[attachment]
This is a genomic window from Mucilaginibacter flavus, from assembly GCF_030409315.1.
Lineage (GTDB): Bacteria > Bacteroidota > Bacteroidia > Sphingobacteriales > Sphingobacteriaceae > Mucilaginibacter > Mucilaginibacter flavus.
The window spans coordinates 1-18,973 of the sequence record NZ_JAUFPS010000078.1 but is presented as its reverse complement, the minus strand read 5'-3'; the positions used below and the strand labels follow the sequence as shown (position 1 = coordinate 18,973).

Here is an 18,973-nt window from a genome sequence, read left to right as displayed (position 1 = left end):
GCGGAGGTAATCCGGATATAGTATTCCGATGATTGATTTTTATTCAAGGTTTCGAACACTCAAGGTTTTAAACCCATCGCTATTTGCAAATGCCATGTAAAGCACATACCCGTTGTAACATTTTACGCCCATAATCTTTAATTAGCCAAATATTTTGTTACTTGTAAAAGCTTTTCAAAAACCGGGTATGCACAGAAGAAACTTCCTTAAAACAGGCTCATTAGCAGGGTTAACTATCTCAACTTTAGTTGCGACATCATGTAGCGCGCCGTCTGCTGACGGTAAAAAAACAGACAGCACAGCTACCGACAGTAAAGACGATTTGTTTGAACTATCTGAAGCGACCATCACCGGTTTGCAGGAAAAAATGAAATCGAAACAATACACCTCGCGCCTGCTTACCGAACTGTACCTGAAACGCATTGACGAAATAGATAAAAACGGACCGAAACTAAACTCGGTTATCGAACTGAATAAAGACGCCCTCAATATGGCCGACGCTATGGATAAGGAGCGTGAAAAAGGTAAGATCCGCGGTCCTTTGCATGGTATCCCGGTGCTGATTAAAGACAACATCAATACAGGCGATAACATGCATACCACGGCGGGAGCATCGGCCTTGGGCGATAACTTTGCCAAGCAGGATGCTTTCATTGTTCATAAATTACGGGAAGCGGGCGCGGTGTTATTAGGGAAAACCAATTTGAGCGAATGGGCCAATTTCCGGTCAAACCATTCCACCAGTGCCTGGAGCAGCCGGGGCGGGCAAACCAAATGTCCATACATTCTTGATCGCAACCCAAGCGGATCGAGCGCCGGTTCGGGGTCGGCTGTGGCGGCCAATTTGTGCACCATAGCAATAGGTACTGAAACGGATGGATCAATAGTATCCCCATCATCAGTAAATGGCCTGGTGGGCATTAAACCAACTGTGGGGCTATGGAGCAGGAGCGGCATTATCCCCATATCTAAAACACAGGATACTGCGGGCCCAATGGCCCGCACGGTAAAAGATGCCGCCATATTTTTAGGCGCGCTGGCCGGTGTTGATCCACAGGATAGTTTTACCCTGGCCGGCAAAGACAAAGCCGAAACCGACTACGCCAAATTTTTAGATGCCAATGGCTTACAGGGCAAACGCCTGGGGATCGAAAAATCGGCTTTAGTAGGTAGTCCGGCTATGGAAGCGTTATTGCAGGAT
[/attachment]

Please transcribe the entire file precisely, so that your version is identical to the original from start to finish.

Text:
This is a genomic window from Mucilaginibacter flavus, from assembly GCF_030409315.1.
Lineage (GTDB): Bacteria > Bacteroidota > Bacteroidia > Sphingobacteriales > Sphingobacteriaceae > Mucilaginibacter > Mucilaginibacter flavus.
The window spans coordinates 1-18,973 of the sequence record NZ_JAUFPS010000078.1 but is presented as its reverse complement, the minus strand read 5'-3'; the positions used below and the strand labels follow the sequence as shown (position 1 = coordinate 18,973).

Here is an 18,973-nt window from a genome sequence, read left to right as displayed (position 1 = left end):
GCGGAGGTAATCCGGATATAGTATTCCGATGATTGATTTTTATTCAAGGTTTCGAACACTCAAGGTTTTAAACCCATCGCTATTTGCAAATGCCATGTAAAGCACATACCCGTTGTAACATTTTACGCCCATAATCTTTAATTAGCCAAATATTTTGTTACTTGTAAAAGCTTTTCAAAAACCGGGTATGCACAGAAGAAACTTCCTTAAAACAGGCTCATTAGCAGGGTTAACTATCTCAACTTTAGTTGCGACATCATGTAGCGCGCCGTCTGCTGACGGTAAAAAAACAGACAGCACAGCTACCGACAGTAAAGACGATTTGTTTGAACTATCTGAAGCGACCATCACCGGTTTGCAGGAAAAAATGAAATCGAAACAATACACCTCGCGCCTGCTTACCGAACTGTACCTGAAACGCATTGACGAAATAGATAAAAACGGACCGAAACTAAACTCGGTTATCGAACTGAATAAAGACGCCCTCAATATGGCCGACGCTATGGATAAGGAGCGTGAAAAAGGTAAGATCCGCGGTCCTTTGCATGGTATCCCGGTGCTGATTAAAGACAACATCAATACAGGCGATAACATGCATACCACGGCGGGAGCATCGGCCTTGGGCGATAACTTTGCCAAGCAGGATGCTTTCATTGTTCATAAATTACGGGAAGCGGGCGCGGTGTTATTAGGGAAAACCAATTTGAGCGAATGGGCCAATTTCCGGTCAAACCATTCCACCAGTGCCTGGAGCAGCCGGGGCGGGCAAACCAAATGTCCATACATTCTTGATCGCAACCCAAGCGGATCGAGCGCCGGTTCGGGGTCGGCTGTGGCGGCCAATTTGTGCACCATAGCAATAGGTACTGAAACGGATGGATCAATAGTATCCCCATCATCAGTAAATGGCCTGGTGGGCATTAAACCAACTGTGGGGCTATGGAGCAGGAGCGGCATTATCCCCATATCTAAAACACAGGATACTGCGGGCCCAATGGCCCGCACGGTAAAAGATGCCGCCATATTTTTAGGCGCGCTGGCCGGTGTTGATCCACAGGATAGTTTTACCCTGGCCGGCAAAGACAAAGCCGAAACCGACTACGCCAAATTTTTAGATGCCAATGGCTTACAGGGCAAACGCCTGGGGATCGAAAAATCGGCTTTAGTAGGTAGTCCGGCTATGGAAGCGTTATTGCAGGAT